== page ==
Good background covering the period from 1900 to the War of 1948. Pretty balanced considering there is still little or no access to Arab records of the times. Illustrates the dismal state of any kind of Arab unity and the focus of the Jews on their goal. I liked the dissection of the analogy of David vs Goliath. It was more like David against a bunch of smaller and less organized Davids. The book also shows how Arab denial of reality really goes back a long way. The author also touches on how myth building on both sides has stood in the way of any kind of solution.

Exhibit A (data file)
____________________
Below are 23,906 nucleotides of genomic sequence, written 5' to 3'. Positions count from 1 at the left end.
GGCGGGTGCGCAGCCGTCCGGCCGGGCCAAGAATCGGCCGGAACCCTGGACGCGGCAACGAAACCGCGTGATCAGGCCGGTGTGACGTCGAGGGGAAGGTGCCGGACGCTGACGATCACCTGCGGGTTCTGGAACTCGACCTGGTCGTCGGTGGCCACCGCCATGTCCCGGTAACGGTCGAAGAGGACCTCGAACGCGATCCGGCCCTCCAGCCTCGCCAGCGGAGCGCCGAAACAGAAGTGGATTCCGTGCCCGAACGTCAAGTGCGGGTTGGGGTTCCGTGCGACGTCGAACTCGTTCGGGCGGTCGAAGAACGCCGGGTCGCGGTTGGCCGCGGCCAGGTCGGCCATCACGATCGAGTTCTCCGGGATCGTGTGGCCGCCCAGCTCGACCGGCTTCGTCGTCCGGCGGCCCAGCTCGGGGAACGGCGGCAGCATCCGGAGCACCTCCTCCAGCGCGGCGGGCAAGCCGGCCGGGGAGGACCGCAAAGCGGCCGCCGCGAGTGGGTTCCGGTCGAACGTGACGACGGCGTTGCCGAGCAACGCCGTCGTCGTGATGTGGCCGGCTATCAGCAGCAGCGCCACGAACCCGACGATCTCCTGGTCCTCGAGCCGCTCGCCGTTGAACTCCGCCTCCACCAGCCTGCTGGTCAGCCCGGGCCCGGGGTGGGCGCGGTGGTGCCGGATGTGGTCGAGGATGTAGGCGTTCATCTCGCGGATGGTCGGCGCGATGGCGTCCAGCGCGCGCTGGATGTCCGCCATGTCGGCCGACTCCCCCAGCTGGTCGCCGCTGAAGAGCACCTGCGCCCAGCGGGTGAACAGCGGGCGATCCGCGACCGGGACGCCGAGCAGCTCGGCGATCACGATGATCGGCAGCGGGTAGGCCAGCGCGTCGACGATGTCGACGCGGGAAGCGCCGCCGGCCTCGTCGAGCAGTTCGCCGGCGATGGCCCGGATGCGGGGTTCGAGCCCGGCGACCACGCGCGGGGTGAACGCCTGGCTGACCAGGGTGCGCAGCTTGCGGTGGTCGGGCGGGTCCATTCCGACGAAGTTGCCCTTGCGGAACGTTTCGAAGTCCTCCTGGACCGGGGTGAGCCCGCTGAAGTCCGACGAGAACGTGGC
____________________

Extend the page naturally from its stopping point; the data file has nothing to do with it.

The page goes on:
It is impossible to understand Palestine today without a careful reading of its distant and recent past. But until now there has been no single volume in English that tells the history of the events--from the Ottoman Empire to the mid-twentieth century--that shaped modern Palestine. The first book of its kind, A History of Palestine offers a richly detailed interpretation of this critical regions evolution. Starting with the prebiblical and biblical roots of Palestine, noted historian Gudrun Kramer examines the meanings ascribed to the land in the Jewish, Christian, and Muslim traditions. Paying special attention to social and economic factors, she examines the gradual transformation of Palestine, following the history of the region through the Egyptian occupation of the mid-nineteenth century, the Ottoman reform era, and the British Mandate up to the founding of Israel in 1948. Focusing on the interactions of Arabs and Jews, A History of Palestine tells how these connections affected the cultural and political evolution of each community and Palestine as a whole.